That’s Phat With a PH

By Stephen Ewashkiw | May 1, 2014

13,422 km so far.

Four hours into the hot heat today we stopped in the small town of An Daung Toeuk for lunch. During lunch at the Blue Columns restaurant we were surprised when a couple of other tourists arrived. The restaurant, and town, happen to be the jumping off point for trips to the ecotourism town of Chi Phat.

With a big hill looming if we chose to continue on our planned route, and a little peer pressure from our fellow travellers, we changed plans, and headed to Chi Phat.

Follow The Red Dirt Road

This decision meant Jane finally got to ride along a red dirt road through the jungle. The 17 km between the highway and Chi Phat was almost deserted – much of the land was ex-farmland, gradually being reclaimed by the forest.

Red dirt road to Chi Phat.

Red dirt road to Chi Phat.

The ride to Chi Phat has several slow climbs, on loose red dirt and gravel. It was just after 1pm and hot as hell. We guzzled our water as we pushed on. Hardly anyone passed us as we rode through the countryside and jungle, but a few people on scooters did stop to ask us where we were going, and point us in the right direction.

The fields that were being worked were mostly sugarcane fields, the product of which was presumably destined for the huge Koh Kong Sugar Factory we passed earlier in the day. The canes were small, only about one foot tall. Yet another sign that despite the oppressive heat, it is, in fact, spring.

(Don’t miss: Our guide to jungle trekking from Chi Phat)

After an hour of sweating our way through the countryside, we arrived at Phipot river. A small bike and pedestrian ferry, really just a floating tabletop with a motor, was waiting at the river’s edge.

Lo-fi ferry ramp, Chi Phat.

Lo-fi ferry ramp, Chi Phat.

As we approached, a man jumped out of a nearby hammock and ushered us onto the ferry, pushed off, and sailed us across the river to Chi Phat.

Bikes on the "ferry" to Chi Phat.

Bikes on the “ferry” to Chi Phat.

The journey lasted roughly one minute; the river is not very wide here.

Go Soak Your Head

Three kilometres outside town is the Chay Khpos waterfall, which, at this time of year is less waterfall, more light rapids. We had been dreaming about jumping in the river all afternoon, so as soon as we got checked into our wood cabin / guesthouse, we hopped on our bikes and headed out there.

Cycling the main street of Chi Phat.

Cycling the main street of Chi Phat.

A couple of the guys who had passed us on the road were down at river washing the red dirt from their scooters. A few Khmer children were also down at the river.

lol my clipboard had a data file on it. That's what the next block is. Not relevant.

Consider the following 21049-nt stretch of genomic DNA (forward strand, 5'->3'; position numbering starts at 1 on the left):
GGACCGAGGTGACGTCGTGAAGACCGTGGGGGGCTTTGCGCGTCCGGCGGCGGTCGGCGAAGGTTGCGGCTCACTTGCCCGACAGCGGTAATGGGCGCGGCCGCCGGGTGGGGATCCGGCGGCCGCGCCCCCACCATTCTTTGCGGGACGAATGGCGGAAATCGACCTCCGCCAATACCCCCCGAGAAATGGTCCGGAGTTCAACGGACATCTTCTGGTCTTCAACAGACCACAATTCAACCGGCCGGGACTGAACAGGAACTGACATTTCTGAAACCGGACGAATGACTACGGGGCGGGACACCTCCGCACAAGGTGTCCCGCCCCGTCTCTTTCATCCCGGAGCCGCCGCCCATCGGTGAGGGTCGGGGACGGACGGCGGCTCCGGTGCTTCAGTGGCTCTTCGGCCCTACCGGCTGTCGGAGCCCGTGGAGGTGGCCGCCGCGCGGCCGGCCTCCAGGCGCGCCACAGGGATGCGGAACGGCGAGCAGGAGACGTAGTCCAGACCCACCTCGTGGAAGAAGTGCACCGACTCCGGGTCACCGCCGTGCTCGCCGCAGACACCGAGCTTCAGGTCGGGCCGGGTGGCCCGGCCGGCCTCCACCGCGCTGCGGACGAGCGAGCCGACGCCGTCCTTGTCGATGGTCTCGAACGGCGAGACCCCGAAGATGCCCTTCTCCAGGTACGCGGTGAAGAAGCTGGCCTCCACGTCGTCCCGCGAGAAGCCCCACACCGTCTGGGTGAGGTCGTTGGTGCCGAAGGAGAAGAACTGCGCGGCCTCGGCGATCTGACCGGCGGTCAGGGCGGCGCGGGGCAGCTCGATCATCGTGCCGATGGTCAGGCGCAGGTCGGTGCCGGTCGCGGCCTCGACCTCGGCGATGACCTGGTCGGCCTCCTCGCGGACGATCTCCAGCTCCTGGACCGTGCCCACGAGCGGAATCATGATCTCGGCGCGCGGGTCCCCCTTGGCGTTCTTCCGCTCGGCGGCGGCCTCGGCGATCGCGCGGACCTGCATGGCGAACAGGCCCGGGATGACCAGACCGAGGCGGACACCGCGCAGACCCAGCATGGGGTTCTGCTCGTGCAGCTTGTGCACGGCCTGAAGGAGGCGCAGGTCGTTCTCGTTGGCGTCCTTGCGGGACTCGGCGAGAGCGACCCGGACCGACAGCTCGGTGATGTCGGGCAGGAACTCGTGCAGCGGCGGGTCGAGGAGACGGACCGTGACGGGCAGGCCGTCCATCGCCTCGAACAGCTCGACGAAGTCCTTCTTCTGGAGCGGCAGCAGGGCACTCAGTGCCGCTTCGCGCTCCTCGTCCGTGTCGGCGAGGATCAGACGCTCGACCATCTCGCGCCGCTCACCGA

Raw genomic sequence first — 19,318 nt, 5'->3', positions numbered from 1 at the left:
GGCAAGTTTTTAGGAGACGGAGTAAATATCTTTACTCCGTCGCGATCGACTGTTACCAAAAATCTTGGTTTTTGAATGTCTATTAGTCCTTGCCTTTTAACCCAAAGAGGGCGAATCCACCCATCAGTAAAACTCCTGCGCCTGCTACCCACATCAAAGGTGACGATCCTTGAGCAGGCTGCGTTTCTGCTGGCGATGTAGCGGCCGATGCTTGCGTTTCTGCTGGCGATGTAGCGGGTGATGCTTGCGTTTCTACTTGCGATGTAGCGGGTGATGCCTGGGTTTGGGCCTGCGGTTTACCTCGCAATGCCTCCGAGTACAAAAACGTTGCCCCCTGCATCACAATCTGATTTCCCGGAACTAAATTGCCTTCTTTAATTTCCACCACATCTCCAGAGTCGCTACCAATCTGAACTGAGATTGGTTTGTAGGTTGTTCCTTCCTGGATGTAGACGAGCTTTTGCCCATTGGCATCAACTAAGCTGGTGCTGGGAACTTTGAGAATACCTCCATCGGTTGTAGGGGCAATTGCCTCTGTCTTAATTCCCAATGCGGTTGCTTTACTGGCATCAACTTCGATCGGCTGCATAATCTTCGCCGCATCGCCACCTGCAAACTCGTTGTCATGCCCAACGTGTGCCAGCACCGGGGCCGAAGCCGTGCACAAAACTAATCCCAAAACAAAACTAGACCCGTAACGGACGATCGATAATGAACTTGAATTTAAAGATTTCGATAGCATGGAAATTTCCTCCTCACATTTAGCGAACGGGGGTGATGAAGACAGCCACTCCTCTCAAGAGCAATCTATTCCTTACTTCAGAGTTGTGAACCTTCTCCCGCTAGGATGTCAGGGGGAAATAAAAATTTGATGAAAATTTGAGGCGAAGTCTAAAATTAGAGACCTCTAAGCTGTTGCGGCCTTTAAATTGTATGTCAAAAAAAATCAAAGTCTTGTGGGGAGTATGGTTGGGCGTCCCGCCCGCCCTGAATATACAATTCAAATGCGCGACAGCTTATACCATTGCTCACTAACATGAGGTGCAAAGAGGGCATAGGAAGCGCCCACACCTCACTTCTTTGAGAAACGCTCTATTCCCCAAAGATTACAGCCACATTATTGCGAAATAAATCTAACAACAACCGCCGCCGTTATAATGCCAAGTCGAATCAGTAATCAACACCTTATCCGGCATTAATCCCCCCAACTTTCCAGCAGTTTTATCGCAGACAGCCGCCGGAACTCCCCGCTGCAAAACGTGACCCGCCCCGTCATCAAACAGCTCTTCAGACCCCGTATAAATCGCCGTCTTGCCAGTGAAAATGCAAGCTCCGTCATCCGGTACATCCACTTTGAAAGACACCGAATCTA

Children at Chay Khpos waterfall, Chi Phat.

Children at Chay Khpos waterfall, Chi Phat.

The two young ones were jumping in, goofing around, while the oldest one of them was very carefully washing her little sister’s pink and white backpack. It must be very hard to keep that clean surrounded by rich red dust.

We jumped in with the kids and rinsed off our layers of dust and sweat. So nice to be in some fresh, cool water.

It wasn’t Canadian mountain stream cold, but it was refreshing.

Solid rock, perfect place for a headstand, Chay Khpos waterfall.

Solid rock, perfect place for a headstand, Chay Khpos waterfall.

Just after Jane remarked that she was sure glad this wasn’t one of those waterfalls filled with backpackers in bikinis, a dozen Aussie blokes joined us at the watering hole.

They are on a Cambodian dirt bike tour, spending their days riding through the jungle. Some of them had blisters from the humidity, one of them was on crutches, and they were saying the heat in the deep jungle was intense. Still, it sounded like quite a trip.

This looks like fun, and faster than a bicycle.

This looks like fun, and faster than a bicycle.

They were certainly enjoying themselves in the watering hole, with beer and sunshine.

Invasion of the Aussies at Chay Khpos waterfall.

Invasion of the Aussies at Chay Khpos waterfall.

Much of the talk was about tomorrow’s ride, which was going to include a ride across the waterfall’s edge.

We saw several locals ride their scooters across without hesitation, but the Aussie guys are on big, tall dirt bikes, and presumably aren’t as adept at handling them (see crutches dude above) as the locals, who cross this every day.

Easy peasy if you know how to do it, Chay Khpos waterfall.

Easy peasy if you know how to do it, Chay Khpos waterfall.

They invited us to come watch them make the crossing tomorrow morning, almost promising us that at least one of them would fall in.

As tempting as this is I suspect we’ll be riding out of town before they are tomorrow.  

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Want to see the route map? View it on Ride With GPS.

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Hi, I’m Stephen, full-time travelling yoga teacher & founder of Adventure Yoga. I’ve taught yoga in 25 countries and have had adventures in 50! At My Five Acres, we inspire you to live your most adventurous life and help you to travel more and more mindfully.

2 comments

  1. Pingback: Trekking in Cambodia – Everything You Need to Know Before You Go | My Five Acres. Travel. Adventure. Yoga.

  2. Pingback: Cambodia Itinerary: How to Get the Most from 2 Weeks in Cambodia | My Five Acres. Travel. Adventure. Yoga.

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